Dustin Byfuglien deal sends Jets fans the right message

Dustin Byfuglien signed a five-year contract extension with the Winnipeg Jets, and since his teammates are expecting a dinner on him, he's happy to treat them all to McDonald's.

This was absolutely paramount for the Winnipeg Jets, to sign their best and most valuable unrestricted free agent.

For management to tell Winnipeg fans that it is willing to spend what it takes to compete, and for their best player to tell his teammates, “This is a city that an elite player is willing to devote himself to. I’m not leaving for a warmer climate where almost nobody cares about hockey. I’ll take the scrutiny, I’ll take the weather, and I’ll take the travel, because I believe in this program.

“I believe in Winnipeg.”

“I’ve been here five years now and where we started and where we’re at now, I don’t feel as an organization or as a group that we’re far off,” Byfuglien told reporters in St. Louis, where the Jets face the Blues Tuesday night. “We’ve got a good group of guys here that I’ve been with for a while now. Just watching the process of everyone coming up and who’s coming in the organization now and what we’ve got coming, I believe in what they’re trying to do around here. You can’t win a Stanley Cup overnight. It’s a process, and I feel they’re in the right state, so I thought I’d run with them.

“It never really crossed my mind going anywhere. I’m excited to be a Jet.”

Now, general manager Kevin Cheveldayoff can trade Andrew Ladd with clear conscience. No, now he should trade Ladd by the deadline, because one long-term (five years, with an average annual value of $7.6 million) deal for a player who turns 31 later this year is enough.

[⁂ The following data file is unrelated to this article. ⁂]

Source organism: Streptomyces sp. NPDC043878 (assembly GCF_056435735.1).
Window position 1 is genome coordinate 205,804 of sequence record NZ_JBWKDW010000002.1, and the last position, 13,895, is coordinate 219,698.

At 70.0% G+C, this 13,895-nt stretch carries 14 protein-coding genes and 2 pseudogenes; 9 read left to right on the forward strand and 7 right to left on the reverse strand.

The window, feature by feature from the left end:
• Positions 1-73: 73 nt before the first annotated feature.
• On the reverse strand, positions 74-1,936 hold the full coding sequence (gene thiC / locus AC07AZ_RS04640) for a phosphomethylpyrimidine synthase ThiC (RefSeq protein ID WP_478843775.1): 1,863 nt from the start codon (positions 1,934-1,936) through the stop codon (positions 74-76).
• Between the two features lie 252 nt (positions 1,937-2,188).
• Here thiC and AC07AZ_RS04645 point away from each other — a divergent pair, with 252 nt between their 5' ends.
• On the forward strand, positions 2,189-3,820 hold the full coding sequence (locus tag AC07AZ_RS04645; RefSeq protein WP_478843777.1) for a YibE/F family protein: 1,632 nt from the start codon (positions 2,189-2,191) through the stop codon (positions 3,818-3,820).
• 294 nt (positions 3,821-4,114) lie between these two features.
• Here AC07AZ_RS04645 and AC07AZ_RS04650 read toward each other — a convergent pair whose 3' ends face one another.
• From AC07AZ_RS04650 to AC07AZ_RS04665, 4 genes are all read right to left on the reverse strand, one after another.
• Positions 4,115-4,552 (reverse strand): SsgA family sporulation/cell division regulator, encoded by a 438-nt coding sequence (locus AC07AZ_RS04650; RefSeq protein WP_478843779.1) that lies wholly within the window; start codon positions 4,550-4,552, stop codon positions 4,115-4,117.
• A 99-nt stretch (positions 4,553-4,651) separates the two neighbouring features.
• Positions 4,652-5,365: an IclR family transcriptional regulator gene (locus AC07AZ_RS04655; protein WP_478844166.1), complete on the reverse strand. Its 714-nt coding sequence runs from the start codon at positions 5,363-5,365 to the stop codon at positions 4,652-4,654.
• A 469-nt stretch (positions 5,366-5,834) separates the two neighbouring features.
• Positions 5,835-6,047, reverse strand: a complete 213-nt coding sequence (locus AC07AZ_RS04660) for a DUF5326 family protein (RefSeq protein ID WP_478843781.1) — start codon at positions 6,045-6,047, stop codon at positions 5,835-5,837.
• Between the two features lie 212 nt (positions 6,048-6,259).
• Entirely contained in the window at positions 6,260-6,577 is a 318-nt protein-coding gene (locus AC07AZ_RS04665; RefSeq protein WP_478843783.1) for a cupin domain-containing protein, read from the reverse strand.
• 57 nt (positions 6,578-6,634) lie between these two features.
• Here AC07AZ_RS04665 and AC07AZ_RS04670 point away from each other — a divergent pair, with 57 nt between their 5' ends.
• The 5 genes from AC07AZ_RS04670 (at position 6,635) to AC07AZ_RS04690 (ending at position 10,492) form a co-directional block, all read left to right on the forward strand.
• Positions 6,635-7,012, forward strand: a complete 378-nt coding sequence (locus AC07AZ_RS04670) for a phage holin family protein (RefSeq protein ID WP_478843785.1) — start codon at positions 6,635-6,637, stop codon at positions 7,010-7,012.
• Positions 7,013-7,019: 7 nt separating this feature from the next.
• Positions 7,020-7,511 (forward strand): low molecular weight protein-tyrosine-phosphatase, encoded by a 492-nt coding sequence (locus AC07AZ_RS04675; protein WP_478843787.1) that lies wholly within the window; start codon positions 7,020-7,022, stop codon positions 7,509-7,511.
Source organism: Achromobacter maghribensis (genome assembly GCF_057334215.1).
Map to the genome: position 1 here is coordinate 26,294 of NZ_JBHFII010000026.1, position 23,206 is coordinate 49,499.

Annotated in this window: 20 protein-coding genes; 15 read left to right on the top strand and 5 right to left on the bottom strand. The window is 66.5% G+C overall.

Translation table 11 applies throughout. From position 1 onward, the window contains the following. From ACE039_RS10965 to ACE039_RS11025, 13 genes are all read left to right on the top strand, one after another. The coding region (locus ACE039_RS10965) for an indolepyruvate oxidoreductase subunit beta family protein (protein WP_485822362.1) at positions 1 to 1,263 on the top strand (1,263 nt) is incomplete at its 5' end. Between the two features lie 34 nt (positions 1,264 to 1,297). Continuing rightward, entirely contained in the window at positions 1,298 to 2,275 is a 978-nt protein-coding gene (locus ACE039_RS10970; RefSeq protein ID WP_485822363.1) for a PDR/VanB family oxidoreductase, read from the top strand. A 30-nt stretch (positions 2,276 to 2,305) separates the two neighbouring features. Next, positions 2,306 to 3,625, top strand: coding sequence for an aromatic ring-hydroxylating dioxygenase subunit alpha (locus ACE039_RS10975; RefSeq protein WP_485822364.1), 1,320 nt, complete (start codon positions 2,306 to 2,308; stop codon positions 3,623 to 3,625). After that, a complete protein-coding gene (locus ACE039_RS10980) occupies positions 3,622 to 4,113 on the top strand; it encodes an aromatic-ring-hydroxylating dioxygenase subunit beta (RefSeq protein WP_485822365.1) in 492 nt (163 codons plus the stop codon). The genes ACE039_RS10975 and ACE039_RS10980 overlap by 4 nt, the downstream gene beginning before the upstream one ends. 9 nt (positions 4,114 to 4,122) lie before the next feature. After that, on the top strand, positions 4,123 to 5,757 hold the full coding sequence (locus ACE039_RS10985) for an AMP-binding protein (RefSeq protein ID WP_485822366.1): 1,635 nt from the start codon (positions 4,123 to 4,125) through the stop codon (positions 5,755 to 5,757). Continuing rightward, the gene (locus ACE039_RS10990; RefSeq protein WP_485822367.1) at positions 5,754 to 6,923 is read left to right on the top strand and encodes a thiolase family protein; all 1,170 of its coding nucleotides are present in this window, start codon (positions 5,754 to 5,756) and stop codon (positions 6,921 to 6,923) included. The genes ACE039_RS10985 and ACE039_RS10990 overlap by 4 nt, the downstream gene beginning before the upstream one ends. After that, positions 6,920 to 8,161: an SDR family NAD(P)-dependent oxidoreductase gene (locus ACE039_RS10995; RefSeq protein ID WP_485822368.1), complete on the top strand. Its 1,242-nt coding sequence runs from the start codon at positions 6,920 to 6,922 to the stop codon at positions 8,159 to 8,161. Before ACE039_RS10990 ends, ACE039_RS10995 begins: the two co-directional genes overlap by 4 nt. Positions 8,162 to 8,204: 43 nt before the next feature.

Despite the fact that Ladd is the Jets’ captain, choosing between the two pending UFAs must have been relatively easy for Cheveldayoff. Teams across the NHL are clamouring for a defenceman who can shoot the puck, one who can rush the puck, or one who can play physical.

Well, Byfuglien does all of those things. And, he’s become one of the favourites inside the dressing room as well.

Here’s the thing on Byfuglien: He’s a bit of a good ol’ boy, who’d just as soon spend his summer in a fishing boat then a gym. There are a thousand lakes near Winnipeg, and likely enough rinks to keep him in game shape too.

To that end, the Jets paid a tad more per season than they would have liked, while keeping the term to five years. We’ve said before that Byfuglien is a freak of nature that can play the game at north of 240 lbs. and still be effective. As they age though, bigger players historically suffer more injuries.

All of those traits make Big Buff a core member of this Jets team, and beloved by his teammates. Remember, when Evander Kane was doing his act in Winnipeg, it was Byfuglien who finally grabbed that tracksuit off the hook and chucked it in the showers.

It was a sign to management that the players had reached their tipping point. Kane was dealt soon after.

“His personality is probably bigger than he is in that room,” said head coach Paul Maurice. “Dustin’s a guy who is connected to everybody in the room — kind of like a man of the people. He can go to the All-Star Game and hang out with the best of those guys and then go have dinner with the fourth line guys. He’s a real regular guy and because of that he has a connection to everybody in the room.

“(Byfuglien) gives everybody the business, coaches included. That’s a real strength when you are an elite player.”

The Jets have one for the next five years, and despite this unfulfilling season, they’ve got the makings of a team that can accomplish something.

It’s a good day to be a Winnipegger.

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